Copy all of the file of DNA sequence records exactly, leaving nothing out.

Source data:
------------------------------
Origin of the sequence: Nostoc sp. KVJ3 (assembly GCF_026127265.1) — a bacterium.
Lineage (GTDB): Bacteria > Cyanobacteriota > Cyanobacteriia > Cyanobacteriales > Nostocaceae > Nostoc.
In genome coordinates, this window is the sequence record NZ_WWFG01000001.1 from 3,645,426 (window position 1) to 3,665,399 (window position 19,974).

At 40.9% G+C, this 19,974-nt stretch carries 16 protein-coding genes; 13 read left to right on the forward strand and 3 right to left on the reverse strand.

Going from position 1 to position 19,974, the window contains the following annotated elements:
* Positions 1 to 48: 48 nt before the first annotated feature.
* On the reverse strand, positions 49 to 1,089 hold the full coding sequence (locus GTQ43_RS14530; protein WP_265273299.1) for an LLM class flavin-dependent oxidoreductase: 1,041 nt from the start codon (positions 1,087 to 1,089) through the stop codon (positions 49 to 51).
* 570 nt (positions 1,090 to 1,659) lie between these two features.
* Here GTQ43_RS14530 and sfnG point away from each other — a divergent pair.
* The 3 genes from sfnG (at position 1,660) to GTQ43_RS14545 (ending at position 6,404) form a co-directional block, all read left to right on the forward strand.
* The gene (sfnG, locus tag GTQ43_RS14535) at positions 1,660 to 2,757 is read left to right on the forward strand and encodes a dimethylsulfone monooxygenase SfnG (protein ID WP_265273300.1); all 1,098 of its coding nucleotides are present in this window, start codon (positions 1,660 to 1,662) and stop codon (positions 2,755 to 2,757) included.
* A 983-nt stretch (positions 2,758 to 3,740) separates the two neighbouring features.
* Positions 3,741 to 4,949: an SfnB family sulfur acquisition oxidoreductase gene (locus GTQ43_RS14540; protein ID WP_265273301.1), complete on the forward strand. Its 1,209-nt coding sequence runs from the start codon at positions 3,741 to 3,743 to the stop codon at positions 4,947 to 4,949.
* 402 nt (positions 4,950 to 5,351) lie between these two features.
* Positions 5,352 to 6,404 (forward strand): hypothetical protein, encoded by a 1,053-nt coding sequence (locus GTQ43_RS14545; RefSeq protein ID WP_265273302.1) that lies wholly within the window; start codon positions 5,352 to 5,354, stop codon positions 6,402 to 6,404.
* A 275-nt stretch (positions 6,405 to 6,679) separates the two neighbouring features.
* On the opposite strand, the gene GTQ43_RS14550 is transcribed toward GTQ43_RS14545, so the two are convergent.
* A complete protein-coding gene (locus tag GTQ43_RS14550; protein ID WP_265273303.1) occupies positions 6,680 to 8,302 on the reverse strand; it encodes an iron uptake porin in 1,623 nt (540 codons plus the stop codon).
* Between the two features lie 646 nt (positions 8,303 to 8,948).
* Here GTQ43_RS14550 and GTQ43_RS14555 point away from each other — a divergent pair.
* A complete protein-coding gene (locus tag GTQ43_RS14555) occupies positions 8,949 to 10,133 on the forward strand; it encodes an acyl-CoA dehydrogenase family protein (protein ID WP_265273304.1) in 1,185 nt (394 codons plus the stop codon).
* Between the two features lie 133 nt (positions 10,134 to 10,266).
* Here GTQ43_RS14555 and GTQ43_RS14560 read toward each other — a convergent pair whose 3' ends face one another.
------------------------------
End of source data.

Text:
Origin of the sequence: Nostoc sp. KVJ3 (assembly GCF_026127265.1) — a bacterium.
Lineage (GTDB): Bacteria > Cyanobacteriota > Cyanobacteriia > Cyanobacteriales > Nostocaceae > Nostoc.
In genome coordinates, this window is the sequence record NZ_WWFG01000001.1 from 3,645,426 (window position 1) to 3,665,399 (window position 19,974).

At 40.9% G+C, this 19,974-nt stretch carries 16 protein-coding genes; 13 read left to right on the forward strand and 3 right to left on the reverse strand.

Going from position 1 to position 19,974, the window contains the following annotated elements:
* Positions 1 to 48: 48 nt before the first annotated feature.
* On the reverse strand, positions 49 to 1,089 hold the full coding sequence (locus GTQ43_RS14530; protein WP_265273299.1) for an LLM class flavin-dependent oxidoreductase: 1,041 nt from the start codon (positions 1,087 to 1,089) through the stop codon (positions 49 to 51).
* 570 nt (positions 1,090 to 1,659) lie between these two features.
* Here GTQ43_RS14530 and sfnG point away from each other — a divergent pair.
* The 3 genes from sfnG (at position 1,660) to GTQ43_RS14545 (ending at position 6,404) form a co-directional block, all read left to right on the forward strand.
* The gene (sfnG, locus tag GTQ43_RS14535) at positions 1,660 to 2,757 is read left to right on the forward strand and encodes a dimethylsulfone monooxygenase SfnG (protein ID WP_265273300.1); all 1,098 of its coding nucleotides are present in this window, start codon (positions 1,660 to 1,662) and stop codon (positions 2,755 to 2,757) included.
* A 983-nt stretch (positions 2,758 to 3,740) separates the two neighbouring features.
* Positions 3,741 to 4,949: an SfnB family sulfur acquisition oxidoreductase gene (locus GTQ43_RS14540; protein ID WP_265273301.1), complete on the forward strand. Its 1,209-nt coding sequence runs from the start codon at positions 3,741 to 3,743 to the stop codon at positions 4,947 to 4,949.
* 402 nt (positions 4,950 to 5,351) lie between these two features.
* Positions 5,352 to 6,404 (forward strand): hypothetical protein, encoded by a 1,053-nt coding sequence (locus GTQ43_RS14545; RefSeq protein ID WP_265273302.1) that lies wholly within the window; start codon positions 5,352 to 5,354, stop codon positions 6,402 to 6,404.
* A 275-nt stretch (positions 6,405 to 6,679) separates the two neighbouring features.
* On the opposite strand, the gene GTQ43_RS14550 is transcribed toward GTQ43_RS14545, so the two are convergent.
* A complete protein-coding gene (locus tag GTQ43_RS14550; protein ID WP_265273303.1) occupies positions 6,680 to 8,302 on the reverse strand; it encodes an iron uptake porin in 1,623 nt (540 codons plus the stop codon).
* Between the two features lie 646 nt (positions 8,303 to 8,948).
* Here GTQ43_RS14550 and GTQ43_RS14555 point away from each other — a divergent pair.
* A complete protein-coding gene (locus tag GTQ43_RS14555) occupies positions 8,949 to 10,133 on the forward strand; it encodes an acyl-CoA dehydrogenase family protein (protein ID WP_265273304.1) in 1,185 nt (394 codons plus the stop codon).
* Between the two features lie 133 nt (positions 10,134 to 10,266).
* Here GTQ43_RS14555 and GTQ43_RS14560 read toward each other — a convergent pair whose 3' ends face one another.